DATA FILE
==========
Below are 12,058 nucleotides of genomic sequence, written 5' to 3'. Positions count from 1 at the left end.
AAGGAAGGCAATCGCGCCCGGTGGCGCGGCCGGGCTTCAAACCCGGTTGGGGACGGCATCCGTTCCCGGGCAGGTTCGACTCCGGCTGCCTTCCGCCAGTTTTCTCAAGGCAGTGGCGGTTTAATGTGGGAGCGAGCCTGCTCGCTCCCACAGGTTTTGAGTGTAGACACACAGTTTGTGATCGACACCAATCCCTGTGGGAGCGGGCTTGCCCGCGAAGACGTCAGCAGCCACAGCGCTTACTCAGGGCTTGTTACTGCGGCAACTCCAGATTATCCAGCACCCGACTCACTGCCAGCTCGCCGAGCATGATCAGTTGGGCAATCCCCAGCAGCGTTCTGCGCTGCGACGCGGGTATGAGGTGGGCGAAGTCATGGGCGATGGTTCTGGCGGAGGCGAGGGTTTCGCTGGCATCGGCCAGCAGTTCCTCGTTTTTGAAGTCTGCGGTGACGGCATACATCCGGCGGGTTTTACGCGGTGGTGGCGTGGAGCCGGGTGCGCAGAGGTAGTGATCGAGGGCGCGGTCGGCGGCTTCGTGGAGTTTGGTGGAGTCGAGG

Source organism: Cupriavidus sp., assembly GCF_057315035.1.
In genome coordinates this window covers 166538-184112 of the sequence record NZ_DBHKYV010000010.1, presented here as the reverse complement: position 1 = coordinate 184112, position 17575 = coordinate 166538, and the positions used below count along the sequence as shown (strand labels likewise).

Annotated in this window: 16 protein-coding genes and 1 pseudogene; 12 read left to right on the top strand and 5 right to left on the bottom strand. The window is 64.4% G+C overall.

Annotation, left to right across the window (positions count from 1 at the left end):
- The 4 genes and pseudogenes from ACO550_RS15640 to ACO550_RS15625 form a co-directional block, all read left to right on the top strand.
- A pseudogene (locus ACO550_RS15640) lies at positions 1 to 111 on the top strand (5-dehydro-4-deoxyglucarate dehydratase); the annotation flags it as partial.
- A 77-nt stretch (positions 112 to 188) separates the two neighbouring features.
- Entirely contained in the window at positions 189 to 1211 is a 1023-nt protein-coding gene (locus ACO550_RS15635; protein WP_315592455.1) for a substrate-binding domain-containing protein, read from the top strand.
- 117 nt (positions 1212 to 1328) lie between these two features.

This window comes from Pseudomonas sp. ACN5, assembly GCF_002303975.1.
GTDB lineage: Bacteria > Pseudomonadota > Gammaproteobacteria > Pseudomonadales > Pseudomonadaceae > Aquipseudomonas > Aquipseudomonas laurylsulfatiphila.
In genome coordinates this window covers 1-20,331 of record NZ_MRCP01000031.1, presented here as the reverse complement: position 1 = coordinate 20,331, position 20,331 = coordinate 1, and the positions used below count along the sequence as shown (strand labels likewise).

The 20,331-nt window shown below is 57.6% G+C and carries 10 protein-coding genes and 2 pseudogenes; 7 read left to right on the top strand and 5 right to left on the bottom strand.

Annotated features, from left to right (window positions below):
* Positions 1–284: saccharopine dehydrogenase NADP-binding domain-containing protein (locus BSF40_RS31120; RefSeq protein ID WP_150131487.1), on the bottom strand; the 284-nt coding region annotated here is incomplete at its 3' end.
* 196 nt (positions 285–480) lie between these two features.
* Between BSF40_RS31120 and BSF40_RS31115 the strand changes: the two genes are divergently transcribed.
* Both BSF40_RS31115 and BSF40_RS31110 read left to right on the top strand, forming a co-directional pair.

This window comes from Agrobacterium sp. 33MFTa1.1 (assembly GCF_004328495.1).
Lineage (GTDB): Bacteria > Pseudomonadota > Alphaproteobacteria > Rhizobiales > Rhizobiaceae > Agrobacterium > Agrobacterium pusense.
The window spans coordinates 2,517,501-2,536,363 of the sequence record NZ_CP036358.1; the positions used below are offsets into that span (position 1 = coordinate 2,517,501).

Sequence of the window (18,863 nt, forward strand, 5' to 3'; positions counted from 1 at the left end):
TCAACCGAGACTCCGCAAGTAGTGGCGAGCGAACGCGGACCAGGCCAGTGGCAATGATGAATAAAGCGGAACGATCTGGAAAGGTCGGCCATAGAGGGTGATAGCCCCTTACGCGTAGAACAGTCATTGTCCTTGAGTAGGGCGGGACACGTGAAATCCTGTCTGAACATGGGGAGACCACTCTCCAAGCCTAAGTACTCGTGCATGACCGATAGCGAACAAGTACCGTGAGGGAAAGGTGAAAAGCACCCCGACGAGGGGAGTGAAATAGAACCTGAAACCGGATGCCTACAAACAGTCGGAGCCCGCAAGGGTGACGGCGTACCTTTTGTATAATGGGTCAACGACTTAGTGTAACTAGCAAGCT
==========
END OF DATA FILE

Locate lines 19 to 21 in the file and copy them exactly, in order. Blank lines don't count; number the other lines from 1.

* Between BSF40_RS31120 and BSF40_RS31115 the strand changes: the two genes are divergently transcribed.
* Both BSF40_RS31115 and BSF40_RS31110 read left to right on the top strand, forming a co-directional pair.

This window comes from Agrobacterium sp. 33MFTa1.1 (assembly GCF_004328495.1).